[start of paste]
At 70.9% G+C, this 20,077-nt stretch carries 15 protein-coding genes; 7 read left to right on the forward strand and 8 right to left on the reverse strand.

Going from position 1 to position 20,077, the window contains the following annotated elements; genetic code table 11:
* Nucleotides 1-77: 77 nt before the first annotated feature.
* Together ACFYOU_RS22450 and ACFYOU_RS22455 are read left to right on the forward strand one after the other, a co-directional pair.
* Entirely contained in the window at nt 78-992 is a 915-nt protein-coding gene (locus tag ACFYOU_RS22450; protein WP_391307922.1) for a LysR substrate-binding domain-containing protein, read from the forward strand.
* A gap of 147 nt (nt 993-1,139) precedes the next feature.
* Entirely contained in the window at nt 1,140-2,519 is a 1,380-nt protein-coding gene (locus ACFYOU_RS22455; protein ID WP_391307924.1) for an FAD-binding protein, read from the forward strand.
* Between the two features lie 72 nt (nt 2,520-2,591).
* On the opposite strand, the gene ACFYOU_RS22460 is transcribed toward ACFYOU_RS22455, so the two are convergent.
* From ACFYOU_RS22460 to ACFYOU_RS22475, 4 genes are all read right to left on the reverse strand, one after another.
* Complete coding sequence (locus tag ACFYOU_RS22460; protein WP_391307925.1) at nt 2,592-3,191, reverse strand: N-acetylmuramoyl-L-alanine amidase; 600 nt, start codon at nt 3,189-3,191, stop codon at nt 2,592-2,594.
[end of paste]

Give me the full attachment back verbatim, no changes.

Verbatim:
At 70.9% G+C, this 20,077-nt stretch carries 15 protein-coding genes; 7 read left to right on the forward strand and 8 right to left on the reverse strand.

Going from position 1 to position 20,077, the window contains the following annotated elements; genetic code table 11:
* Nucleotides 1-77: 77 nt before the first annotated feature.
* Together ACFYOU_RS22450 and ACFYOU_RS22455 are read left to right on the forward strand one after the other, a co-directional pair.
* Entirely contained in the window at nt 78-992 is a 915-nt protein-coding gene (locus tag ACFYOU_RS22450; protein WP_391307922.1) for a LysR substrate-binding domain-containing protein, read from the forward strand.
* A gap of 147 nt (nt 993-1,139) precedes the next feature.
* Entirely contained in the window at nt 1,140-2,519 is a 1,380-nt protein-coding gene (locus ACFYOU_RS22455; protein ID WP_391307924.1) for an FAD-binding protein, read from the forward strand.
* Between the two features lie 72 nt (nt 2,520-2,591).
* On the opposite strand, the gene ACFYOU_RS22460 is transcribed toward ACFYOU_RS22455, so the two are convergent.
* From ACFYOU_RS22460 to ACFYOU_RS22475, 4 genes are all read right to left on the reverse strand, one after another.
* Complete coding sequence (locus tag ACFYOU_RS22460; protein WP_391307925.1) at nt 2,592-3,191, reverse strand: N-acetylmuramoyl-L-alanine amidase; 600 nt, start codon at nt 3,189-3,191, stop codon at nt 2,592-2,594.